By Capt. Craig Lambert
Am I still dreaming or is it finally November my absolute favorite month of the year? I cant even count the number of things that make November a fantastic month but let’s just talk about a few. Number 1 on my list is flounder season. I have to admit that I am a flounder junkie and most of the year when it is not flounder season I am thinking about and wishing it was flatty time. There is something about that “thump” that just sends waves of adrenaline through me and I cant get enough of it. Especially when I pull up those 6 and 7 pounder that I always find every year. Number 2 on the list is the typically easy catching days with specks and redfish. With fantastic weather, bird action and the less people on the water raking up full boxes is just a matter of usually wetting a line. The other advantage to November is reduced traffic on the water because of hunting season. Don’t get me wrong I love my hunting but it comes after Flounder season is over in mid to early December.
So far fishing has been fair to semi-good throughout October and I expect it to pick up even more especially in late November and in to December like it always does. Harvey hit our bay system hard but the ecosystem as always will bounce back. In the short term the crop of shrimp and other baitfish and biomass that take residence in our local marshes will take a hit this fall. Our coastal marshes are very resilient and so are the species that inhabit them so things will get better and usually fairly quickly.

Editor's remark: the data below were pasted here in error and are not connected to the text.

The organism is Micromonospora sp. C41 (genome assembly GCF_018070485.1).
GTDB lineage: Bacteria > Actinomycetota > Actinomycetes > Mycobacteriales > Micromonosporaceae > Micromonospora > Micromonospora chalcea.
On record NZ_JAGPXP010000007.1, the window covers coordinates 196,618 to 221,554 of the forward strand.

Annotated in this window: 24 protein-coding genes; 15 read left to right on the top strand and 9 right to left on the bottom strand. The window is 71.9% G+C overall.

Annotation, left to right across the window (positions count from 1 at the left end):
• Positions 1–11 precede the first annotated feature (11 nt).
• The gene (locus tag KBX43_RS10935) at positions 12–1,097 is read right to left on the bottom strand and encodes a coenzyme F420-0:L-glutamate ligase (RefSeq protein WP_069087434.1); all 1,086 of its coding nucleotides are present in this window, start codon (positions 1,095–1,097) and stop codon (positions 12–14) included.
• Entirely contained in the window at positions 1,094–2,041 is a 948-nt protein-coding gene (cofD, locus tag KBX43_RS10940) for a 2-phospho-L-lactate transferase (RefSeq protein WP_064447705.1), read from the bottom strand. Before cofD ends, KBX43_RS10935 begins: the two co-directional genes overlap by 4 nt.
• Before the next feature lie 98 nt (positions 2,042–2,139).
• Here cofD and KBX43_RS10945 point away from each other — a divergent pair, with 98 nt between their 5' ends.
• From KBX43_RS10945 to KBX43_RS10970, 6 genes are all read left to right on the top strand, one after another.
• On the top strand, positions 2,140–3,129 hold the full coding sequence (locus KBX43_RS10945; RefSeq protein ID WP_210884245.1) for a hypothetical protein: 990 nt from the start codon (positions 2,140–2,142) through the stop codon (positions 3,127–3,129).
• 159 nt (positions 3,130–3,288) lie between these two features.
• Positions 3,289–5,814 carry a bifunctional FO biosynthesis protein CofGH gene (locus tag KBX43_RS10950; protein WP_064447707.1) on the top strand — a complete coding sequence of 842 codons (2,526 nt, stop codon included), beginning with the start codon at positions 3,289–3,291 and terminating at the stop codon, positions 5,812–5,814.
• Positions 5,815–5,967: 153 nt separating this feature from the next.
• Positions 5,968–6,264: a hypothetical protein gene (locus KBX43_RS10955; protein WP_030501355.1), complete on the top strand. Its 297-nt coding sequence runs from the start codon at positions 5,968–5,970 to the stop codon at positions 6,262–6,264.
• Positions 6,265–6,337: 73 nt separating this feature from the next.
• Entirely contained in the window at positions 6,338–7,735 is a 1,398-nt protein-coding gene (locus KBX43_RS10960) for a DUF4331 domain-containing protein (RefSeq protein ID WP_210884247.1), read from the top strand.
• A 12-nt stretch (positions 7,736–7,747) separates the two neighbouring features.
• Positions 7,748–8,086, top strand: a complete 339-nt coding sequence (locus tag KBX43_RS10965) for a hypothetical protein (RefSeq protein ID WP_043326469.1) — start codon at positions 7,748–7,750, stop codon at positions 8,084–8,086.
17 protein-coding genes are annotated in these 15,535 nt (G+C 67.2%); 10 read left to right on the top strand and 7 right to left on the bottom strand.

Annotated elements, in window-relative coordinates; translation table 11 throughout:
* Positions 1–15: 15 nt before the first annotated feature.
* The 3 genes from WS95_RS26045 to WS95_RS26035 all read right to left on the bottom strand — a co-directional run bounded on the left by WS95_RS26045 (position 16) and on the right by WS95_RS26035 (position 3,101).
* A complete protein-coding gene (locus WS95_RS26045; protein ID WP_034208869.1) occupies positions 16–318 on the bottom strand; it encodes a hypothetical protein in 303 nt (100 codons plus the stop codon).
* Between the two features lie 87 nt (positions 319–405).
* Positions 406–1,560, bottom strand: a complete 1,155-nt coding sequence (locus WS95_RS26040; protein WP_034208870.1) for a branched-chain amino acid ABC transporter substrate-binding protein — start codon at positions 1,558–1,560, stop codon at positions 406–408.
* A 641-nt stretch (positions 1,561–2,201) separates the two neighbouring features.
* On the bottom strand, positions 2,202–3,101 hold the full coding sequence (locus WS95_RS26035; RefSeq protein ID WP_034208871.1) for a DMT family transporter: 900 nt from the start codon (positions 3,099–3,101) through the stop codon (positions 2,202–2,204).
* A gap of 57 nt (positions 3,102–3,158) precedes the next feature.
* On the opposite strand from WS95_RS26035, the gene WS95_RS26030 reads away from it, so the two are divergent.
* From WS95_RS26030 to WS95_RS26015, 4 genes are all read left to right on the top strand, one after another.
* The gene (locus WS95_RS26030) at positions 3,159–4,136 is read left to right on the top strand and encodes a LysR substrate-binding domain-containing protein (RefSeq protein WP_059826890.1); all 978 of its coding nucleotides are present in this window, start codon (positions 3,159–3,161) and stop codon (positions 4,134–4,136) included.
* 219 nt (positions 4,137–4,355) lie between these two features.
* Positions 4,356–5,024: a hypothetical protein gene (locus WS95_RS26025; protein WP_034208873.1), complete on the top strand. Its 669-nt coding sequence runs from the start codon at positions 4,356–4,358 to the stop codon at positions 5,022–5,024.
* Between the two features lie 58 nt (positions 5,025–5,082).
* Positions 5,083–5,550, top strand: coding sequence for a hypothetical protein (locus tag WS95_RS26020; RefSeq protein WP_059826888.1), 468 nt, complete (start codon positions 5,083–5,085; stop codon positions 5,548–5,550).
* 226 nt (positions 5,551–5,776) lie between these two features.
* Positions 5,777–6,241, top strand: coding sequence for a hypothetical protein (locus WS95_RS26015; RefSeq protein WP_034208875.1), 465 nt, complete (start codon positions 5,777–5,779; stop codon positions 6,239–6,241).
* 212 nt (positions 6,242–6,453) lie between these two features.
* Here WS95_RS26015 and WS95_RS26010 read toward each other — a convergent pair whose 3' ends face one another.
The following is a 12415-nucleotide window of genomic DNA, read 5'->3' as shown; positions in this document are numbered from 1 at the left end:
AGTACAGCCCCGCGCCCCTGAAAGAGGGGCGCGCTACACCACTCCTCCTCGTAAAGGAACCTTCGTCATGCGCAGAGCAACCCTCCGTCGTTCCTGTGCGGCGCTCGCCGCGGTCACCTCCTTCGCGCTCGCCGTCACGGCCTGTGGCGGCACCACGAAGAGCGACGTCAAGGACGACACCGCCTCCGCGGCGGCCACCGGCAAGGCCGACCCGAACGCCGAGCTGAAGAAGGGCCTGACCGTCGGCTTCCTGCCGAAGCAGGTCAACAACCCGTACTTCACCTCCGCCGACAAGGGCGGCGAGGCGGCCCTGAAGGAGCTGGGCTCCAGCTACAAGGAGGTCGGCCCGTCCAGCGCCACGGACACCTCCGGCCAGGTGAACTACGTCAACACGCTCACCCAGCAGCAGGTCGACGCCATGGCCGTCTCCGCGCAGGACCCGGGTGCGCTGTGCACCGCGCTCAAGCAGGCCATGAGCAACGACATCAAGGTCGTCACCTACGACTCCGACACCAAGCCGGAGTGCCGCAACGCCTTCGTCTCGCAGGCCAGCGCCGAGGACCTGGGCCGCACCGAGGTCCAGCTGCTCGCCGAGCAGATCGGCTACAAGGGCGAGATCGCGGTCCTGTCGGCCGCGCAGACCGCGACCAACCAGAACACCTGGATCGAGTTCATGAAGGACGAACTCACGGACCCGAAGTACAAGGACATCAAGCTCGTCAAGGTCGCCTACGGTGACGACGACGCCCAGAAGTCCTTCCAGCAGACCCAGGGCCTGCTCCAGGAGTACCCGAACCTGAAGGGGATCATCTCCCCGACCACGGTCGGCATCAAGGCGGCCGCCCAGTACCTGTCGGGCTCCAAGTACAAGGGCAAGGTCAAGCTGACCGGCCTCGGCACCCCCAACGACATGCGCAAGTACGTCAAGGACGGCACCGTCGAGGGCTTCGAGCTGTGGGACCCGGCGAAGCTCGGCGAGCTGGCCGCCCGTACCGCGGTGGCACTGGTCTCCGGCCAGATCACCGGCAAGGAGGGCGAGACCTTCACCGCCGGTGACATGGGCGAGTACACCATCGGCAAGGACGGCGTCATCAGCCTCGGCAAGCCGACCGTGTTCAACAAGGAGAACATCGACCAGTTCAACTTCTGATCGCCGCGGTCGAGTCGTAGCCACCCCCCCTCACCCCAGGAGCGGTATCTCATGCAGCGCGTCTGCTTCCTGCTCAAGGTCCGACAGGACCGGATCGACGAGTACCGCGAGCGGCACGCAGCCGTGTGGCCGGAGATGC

As winter closes in look for the northern portions of the bay to slowly improve. I do expect the Trinity and San Jacinto river systems to both produce a lot of redfish and hopefully a few trout this month as shrimp start pouring out from the bayous and marshes. Look for sporadic bird activity in Tabbs Bay and Trinity Bay. East Bay and West Bay are still the go to spots this month for speckled trout. Try targeting shorelines in 2.5 to 4 ft of water. Active bait is a no-brainer but if you find more than just one slick along a shoreline then I would get in there quick.
Wadefishermen are cleaning up this month on shorelines where grassy areas and transition zones from sand to mud are found. While fishing bayside staying shallow is the key to success this month. The flounder fishermen need to be targeting structure on flats next to deep drop offs.The intracoastal canal has many areas especially along the bolivar peninsula that tend to hold decent concentrations of flounder. Working the edges and flats along grasslines will produce not only flounder but redfish with a fresh gulp on almost any sized jighead. The Sea Wolf park area and the Galveston ship channel will also be a great location to find flounder. You can almost pull up anywhere and throw a line in. I prefer bulkheads with storm drains in them and rock piles on shallow flats.
Have a great month and as always take a kid fishing!!
Capt. Craig Lambert Galvestoninshorefishing.com, 832.338.4570.